Just how does this incredibly inclined structure stay upright? According to the Olympic Park's website, it's all about the ratio of the tower's mass: "the top of the tower is a mass of 8000 tons which is permanently attached to the infrastructure and to the solid concrete implanted ten meters below ground level that has a mass of 145,000 tons, the equivalent of three aircraft carriers!"
4. Check out Taxidermy and Fossils at Musee Redpath
Located on the McGill University campus, Musee Redpath is pretty quaint when you consider a place like the American Museum of Natural History in New York City. That doesn't make visiting any less enjoyable, though. On its three floors, you'll see rocks and minerals, dinosaur bones, and taxidermy (including the terrible stuffing of a mountain lion, bagged in Quebec in 1859), plus a section on Ancient Egypt (which includes the facial reconstructions of mummies), an informative/horrifying display describing the Chinese practice of footbinding, and much more. Plus, it's hard not to love a place where most of the signage features dinosaurs (the sign saying that the museum was open was a smiling T. Rex; on the flip side, a crying Triceratops announced the museum was closed!). It's a lovely place to spend a couple of hours. And did I mention it's free?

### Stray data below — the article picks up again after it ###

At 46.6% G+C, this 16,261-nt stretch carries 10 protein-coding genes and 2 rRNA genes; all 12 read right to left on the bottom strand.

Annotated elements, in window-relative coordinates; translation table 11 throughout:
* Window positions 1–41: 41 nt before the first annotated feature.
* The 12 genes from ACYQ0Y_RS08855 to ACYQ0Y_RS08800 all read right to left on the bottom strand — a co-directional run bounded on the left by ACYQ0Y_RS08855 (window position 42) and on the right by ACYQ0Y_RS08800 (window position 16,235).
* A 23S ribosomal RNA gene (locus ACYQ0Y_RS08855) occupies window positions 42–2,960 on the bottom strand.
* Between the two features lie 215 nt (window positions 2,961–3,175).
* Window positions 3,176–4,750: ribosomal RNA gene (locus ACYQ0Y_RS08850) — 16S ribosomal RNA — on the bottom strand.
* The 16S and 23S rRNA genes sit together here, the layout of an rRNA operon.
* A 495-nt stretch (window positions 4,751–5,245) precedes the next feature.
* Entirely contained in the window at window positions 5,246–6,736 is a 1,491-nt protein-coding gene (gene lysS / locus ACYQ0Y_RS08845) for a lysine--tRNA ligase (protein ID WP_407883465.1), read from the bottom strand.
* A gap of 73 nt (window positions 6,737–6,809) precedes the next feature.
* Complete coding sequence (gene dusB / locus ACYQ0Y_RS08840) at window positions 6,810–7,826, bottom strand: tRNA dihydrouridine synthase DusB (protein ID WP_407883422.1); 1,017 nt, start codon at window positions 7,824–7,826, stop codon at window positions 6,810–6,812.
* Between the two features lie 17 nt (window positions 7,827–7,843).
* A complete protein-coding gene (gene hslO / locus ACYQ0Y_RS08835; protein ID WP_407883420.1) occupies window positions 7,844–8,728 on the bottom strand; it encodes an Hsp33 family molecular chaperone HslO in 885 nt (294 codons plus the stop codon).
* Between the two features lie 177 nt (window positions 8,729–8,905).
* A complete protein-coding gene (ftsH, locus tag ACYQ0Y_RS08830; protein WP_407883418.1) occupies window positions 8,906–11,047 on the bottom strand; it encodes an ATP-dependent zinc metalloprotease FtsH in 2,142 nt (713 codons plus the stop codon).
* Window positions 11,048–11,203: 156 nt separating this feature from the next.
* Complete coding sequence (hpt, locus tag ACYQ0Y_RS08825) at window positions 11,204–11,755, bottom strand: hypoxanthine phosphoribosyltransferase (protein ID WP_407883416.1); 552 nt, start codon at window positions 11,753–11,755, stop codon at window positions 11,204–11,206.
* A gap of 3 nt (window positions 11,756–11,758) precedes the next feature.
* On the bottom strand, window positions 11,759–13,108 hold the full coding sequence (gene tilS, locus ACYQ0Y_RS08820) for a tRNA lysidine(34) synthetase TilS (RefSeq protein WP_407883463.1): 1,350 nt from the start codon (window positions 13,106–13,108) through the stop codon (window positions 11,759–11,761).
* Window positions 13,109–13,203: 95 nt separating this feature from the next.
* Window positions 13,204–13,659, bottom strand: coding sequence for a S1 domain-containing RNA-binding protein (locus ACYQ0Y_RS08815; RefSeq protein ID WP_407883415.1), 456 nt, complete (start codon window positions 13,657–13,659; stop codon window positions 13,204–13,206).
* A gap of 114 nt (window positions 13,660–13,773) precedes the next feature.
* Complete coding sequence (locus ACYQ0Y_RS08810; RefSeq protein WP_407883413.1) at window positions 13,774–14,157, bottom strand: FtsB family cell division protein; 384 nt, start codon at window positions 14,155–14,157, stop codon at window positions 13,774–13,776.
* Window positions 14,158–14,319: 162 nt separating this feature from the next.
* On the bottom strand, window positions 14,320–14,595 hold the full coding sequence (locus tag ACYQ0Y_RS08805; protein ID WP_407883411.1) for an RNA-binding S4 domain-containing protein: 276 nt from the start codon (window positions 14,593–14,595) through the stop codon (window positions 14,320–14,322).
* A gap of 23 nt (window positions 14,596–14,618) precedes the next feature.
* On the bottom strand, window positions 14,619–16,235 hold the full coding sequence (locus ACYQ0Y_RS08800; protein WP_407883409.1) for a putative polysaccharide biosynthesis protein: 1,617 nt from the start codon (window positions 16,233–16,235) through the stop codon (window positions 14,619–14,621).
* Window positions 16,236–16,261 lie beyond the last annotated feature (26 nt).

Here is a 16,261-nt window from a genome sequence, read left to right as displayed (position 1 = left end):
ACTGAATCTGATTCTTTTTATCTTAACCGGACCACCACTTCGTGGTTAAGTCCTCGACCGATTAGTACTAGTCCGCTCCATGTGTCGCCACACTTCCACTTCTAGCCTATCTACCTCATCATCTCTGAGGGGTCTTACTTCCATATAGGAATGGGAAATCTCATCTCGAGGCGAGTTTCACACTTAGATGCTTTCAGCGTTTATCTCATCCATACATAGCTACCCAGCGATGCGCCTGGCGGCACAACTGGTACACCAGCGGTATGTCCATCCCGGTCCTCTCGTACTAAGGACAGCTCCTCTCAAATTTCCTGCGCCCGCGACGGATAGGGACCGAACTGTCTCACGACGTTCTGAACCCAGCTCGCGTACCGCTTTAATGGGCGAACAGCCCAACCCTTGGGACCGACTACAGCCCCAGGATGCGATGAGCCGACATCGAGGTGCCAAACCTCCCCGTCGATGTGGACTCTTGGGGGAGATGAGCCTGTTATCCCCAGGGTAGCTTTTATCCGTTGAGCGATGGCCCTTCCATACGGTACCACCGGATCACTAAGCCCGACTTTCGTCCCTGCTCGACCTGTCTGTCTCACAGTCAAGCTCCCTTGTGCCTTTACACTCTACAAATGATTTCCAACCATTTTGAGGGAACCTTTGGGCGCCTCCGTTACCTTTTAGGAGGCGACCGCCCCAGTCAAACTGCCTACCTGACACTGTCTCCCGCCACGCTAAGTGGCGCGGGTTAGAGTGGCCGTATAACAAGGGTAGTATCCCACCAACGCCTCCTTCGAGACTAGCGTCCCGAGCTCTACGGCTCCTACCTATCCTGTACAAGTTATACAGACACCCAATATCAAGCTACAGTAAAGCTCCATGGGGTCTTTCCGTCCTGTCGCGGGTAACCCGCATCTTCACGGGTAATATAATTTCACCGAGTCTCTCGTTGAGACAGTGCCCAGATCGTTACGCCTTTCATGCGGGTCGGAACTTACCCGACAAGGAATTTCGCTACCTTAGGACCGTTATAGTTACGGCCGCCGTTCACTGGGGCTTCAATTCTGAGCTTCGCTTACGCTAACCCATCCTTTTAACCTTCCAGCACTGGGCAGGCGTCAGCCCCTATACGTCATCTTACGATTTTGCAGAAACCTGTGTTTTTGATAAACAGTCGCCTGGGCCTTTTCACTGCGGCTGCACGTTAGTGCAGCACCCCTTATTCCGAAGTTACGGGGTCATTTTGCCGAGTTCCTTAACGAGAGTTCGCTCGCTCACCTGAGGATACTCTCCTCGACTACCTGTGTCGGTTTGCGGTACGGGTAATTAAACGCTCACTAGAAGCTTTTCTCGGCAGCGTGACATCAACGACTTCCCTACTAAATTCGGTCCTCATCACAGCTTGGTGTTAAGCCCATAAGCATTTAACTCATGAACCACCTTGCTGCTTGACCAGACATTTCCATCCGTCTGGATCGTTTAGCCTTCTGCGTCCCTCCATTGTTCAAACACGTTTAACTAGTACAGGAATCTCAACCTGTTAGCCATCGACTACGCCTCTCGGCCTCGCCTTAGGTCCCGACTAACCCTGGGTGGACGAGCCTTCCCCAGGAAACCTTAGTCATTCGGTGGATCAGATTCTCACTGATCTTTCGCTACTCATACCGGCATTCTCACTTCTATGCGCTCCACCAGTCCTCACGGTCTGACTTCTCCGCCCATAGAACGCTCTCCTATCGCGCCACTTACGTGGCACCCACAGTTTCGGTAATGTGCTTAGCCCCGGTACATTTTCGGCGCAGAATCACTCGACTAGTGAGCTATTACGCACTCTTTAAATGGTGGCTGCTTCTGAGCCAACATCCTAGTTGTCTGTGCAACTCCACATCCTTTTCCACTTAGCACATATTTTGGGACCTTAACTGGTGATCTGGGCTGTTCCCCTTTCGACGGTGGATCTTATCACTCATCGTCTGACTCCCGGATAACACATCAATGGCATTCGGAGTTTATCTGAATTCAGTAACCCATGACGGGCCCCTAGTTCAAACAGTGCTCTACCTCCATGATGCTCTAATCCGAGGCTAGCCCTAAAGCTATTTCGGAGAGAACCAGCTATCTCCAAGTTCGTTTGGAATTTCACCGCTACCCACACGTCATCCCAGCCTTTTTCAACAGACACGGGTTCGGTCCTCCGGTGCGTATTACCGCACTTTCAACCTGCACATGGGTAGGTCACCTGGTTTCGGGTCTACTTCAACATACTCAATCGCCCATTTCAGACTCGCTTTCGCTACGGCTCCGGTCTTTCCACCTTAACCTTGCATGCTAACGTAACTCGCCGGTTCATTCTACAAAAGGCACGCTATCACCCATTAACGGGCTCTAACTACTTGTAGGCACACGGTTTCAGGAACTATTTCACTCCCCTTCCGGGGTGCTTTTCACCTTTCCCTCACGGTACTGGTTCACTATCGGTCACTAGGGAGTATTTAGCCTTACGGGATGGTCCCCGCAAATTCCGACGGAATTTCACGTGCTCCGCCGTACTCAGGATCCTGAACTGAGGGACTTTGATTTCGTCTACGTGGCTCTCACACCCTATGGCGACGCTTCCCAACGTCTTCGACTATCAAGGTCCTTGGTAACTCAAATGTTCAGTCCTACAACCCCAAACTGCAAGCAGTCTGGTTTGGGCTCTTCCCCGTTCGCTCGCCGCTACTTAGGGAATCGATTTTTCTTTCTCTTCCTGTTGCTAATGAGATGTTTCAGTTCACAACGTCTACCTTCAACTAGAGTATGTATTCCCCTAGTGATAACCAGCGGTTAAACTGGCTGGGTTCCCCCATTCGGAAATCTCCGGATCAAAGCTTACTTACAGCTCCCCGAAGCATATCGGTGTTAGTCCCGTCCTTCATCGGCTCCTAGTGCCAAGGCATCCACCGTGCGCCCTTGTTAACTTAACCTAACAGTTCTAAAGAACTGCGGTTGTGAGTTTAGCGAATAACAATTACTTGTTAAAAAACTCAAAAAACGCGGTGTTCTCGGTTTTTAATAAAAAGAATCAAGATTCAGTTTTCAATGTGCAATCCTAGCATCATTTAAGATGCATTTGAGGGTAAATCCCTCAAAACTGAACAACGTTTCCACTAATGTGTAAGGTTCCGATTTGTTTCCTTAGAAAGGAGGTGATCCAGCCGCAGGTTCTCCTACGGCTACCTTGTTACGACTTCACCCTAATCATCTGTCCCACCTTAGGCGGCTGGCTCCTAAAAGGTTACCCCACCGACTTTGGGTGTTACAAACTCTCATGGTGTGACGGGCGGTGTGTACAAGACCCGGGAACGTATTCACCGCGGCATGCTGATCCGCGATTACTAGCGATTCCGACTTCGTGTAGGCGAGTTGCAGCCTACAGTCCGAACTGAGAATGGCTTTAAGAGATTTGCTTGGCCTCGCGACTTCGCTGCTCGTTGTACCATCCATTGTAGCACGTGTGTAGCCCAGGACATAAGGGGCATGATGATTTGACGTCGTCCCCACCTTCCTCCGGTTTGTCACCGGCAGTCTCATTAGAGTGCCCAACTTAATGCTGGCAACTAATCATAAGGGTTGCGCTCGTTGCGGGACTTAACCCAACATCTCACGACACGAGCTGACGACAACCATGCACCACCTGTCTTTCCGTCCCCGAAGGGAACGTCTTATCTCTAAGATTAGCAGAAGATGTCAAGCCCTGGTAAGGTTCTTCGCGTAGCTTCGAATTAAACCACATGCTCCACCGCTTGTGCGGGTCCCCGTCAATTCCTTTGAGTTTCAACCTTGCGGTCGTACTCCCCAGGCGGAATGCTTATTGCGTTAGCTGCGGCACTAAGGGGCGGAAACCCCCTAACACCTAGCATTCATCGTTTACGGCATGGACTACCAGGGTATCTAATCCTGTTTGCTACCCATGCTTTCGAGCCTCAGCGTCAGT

5. See Napoleon’s Chapeau at Musee des Beaux-Arts
The Musee des Beaux-Arts Montreal takes up multiple buildings on Sherbrooke Street West. In the main building is an impressive display of stuff that once belonged to Napoleon. This includes everything from art to furniture to the emperor's ink-splattered pen case—and, of course, the famous hat he wore during the Russian campaign in 1812. There's also his shirt, his boots, and a lock of his hair. Entry is free.
6. Buy a Book—or a Musical Instrument—at Montreal’s Oldest Bookstore
The first Archambault opened in 1896, and its current headquarters, located at 500 Rue Ste Catherine, is seven stories tall. Here you'll find books in both French and English, records, CDs, DVDs, and sheet music, but the real draw is the top floor, where instruments are sold. Guitars, drums, and pianos each have their own rooms; when I was there, a recital was being held in the piano room.
7. Walk in the Foundations of the City